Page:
New York Knicks his inspiratio...
The New York Knicks made many ...
After the New York Knicks stea...
knicks player profile :justin ...
After the New York Knicks stea...
Cavs, Lakers to get reacquaint...
Lakers-Cavaliers Preview...
Bosh has 23 points, 13 rebound...
Bargnani, Calderon help Raptor...
ROSTER REPORT 2010-01-20...
Rockets trade Patrick Ewing Jr...
Taurean Green to sign in Spain...
Web viewing of NBA games may s...
Heat waive Bobby Jones...
Knicks hire Kenny Atkinson as ...
Brand has surgury
Brand has surgury
Brand has surgury
Brand has surgury
Brand has surgury
Brand has surgury
September 2017
April 2017
January 2010
December 2009
November 2009
October 2009
September 2009
August 2009
July 2009
June 2009
May 2009
April 2009
March 2009
February 2009
January 2009
December 2008
November 2008
October 2008
September 2008
August 2008
July 2008
June 2008
May 2008
April 2008
March 2008
Add to Google
Add to My Yahoo!
Subscribe in NewsGator Online
Add to Windows Live
News » Slimmer, healthier Curry back for desperate Knicks 2009-11-11

Slimmer, healthier Curry back for desperate Knicks 2009-11-11

Slimmer, healthier Curry back for desperate Knicks 2009-11-11GREENBURGH, N.Y. (AP) - Eddy Curry has been on the court for all of 12 minutes of the New York Knicks' last 90 games, so nobody is calling him the team's savior.

This season, he might be the closest thing.

A noticeably slimmer and much healthier Curry practiced for the first time this season Tuesday, joining a team that desperately needs some low-post scoring while its perimeter shooters continue to misfire.

"However I can help, whether it's just being around the guys and just cheering them on," Curry said. "But obviously I'd love to be on the court. Just anticipating and can't wait for my opportunity to get out there."

Curry has been away from the team during practices and games working on his conditioning after tearing his right calf muscle on the opening day of training camp. He looks much thinner, particularly around his face and neck, where he was sporting a long goatee.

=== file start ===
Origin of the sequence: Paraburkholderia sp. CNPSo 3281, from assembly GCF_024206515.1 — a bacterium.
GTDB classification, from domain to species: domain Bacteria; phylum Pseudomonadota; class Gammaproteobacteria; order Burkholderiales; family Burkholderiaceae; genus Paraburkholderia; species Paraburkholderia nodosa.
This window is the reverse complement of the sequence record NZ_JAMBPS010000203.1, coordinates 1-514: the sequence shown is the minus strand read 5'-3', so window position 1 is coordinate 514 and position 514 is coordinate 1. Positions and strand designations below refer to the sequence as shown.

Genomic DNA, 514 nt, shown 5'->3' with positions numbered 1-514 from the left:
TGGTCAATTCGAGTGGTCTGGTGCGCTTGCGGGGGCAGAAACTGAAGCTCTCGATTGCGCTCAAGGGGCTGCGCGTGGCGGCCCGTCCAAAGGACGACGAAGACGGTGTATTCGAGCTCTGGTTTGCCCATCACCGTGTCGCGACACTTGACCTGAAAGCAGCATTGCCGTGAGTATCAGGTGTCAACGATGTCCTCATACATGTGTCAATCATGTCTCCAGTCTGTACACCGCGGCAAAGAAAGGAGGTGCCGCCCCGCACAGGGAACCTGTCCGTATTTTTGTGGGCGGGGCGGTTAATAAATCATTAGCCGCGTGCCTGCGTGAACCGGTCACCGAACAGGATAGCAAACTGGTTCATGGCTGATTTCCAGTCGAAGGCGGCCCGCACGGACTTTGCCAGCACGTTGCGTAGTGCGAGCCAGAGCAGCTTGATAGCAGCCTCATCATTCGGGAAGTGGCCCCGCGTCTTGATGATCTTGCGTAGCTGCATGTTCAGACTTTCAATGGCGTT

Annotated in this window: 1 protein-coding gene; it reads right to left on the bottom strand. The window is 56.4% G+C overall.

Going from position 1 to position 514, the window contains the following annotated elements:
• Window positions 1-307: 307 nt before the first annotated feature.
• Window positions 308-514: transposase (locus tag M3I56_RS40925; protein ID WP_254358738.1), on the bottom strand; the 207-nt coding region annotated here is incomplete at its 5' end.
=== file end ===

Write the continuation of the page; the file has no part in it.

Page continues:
What the Knicks need now is for Curry to look good on the court. He could begin playing in games next week.

"We need to get him up to snuff and if he gets there, then yeah, we'll be using him," said Knicks coach Mike D'Antoni, adding that Curry gives the team "a presence that we don't have."

Curry quickly fell out of favor with D'Antoni last season because of his lack of conditioning and poor practice habits, and there's always been the question of how a lumbering 300-pounder fits in the coach's uptempo system. But with the running game stalled and jumpers not falling, the Knicks may have no choice but to try him.

At 1-7, New York is off to its worst start since going 1-8 to open the 2002-03 season. The Knicks have trailed by at least 20 points in six of their eight games and their shooting percentage of .424 ranks 26th in the league.

Curry is a career 54.6 percent shooter and the only traditional back-to-the-basket player on the roster, so he's sure to help address some flaws.

"I do think he can be an important part and make us play better, but the rest of the parts have got to get better, too," D'Antoni said. "So I just don't want to put it all on one guy and think here comes the cavalry. We have to play better collectively."

Curry was limited to three games last season because of illness and injury, and his weight ballooned well past the 285 pounds he was listed at. He spent the summer working on his fitness, with team president Donnie Walsh saying he'd heard the center was down to 317 shortly before training camp.

It didn't matter. Curry made it through one workout before he was hurt again, and the Knicks decided it wasn't worth it to keep throwing him back out there until there was reason to think it wouldn't lead to another injury.

Curry said he's been working out twice a day, crediting player development coach Greg Brittenham with finding a program that worked for him.

"I think I did enough this summer, but I kind of felt like the little bit that I had left to do I would get through it in training camp, and the injury came so it was like I don't want any more setbacks," Curry said. "So while I was out rehabbing my injury, I just wanted to get in as best shape as possible."

The best-case scenario for New York is Curry plays well so some team is interested in trading for him. He will make $11.3 million next season, a salary the Knicks would love to move to free up coveted cap space for next summer.

Walsh reiterated Monday that no matter how bad things get, he won't make any moves that hinder his plans for free agency. So Curry may be the only help the Knicks get until then.

"It'd be great to have him back ... but he's not going to be the cure of all our problems," D'Antoni said. "Right now we need to figure out other things. We should be winning anyway. Now add him to it would be great, (but) I don't want to think, 'Oh, we got Eddy back, everything's fine.' We don't know that."

Play Basketball Hot Streak and win prizes!

Author: Fox Sports
Author's Website:
Added: November 11, 2009


Copyright ©, Inc. All rights reserved 2018.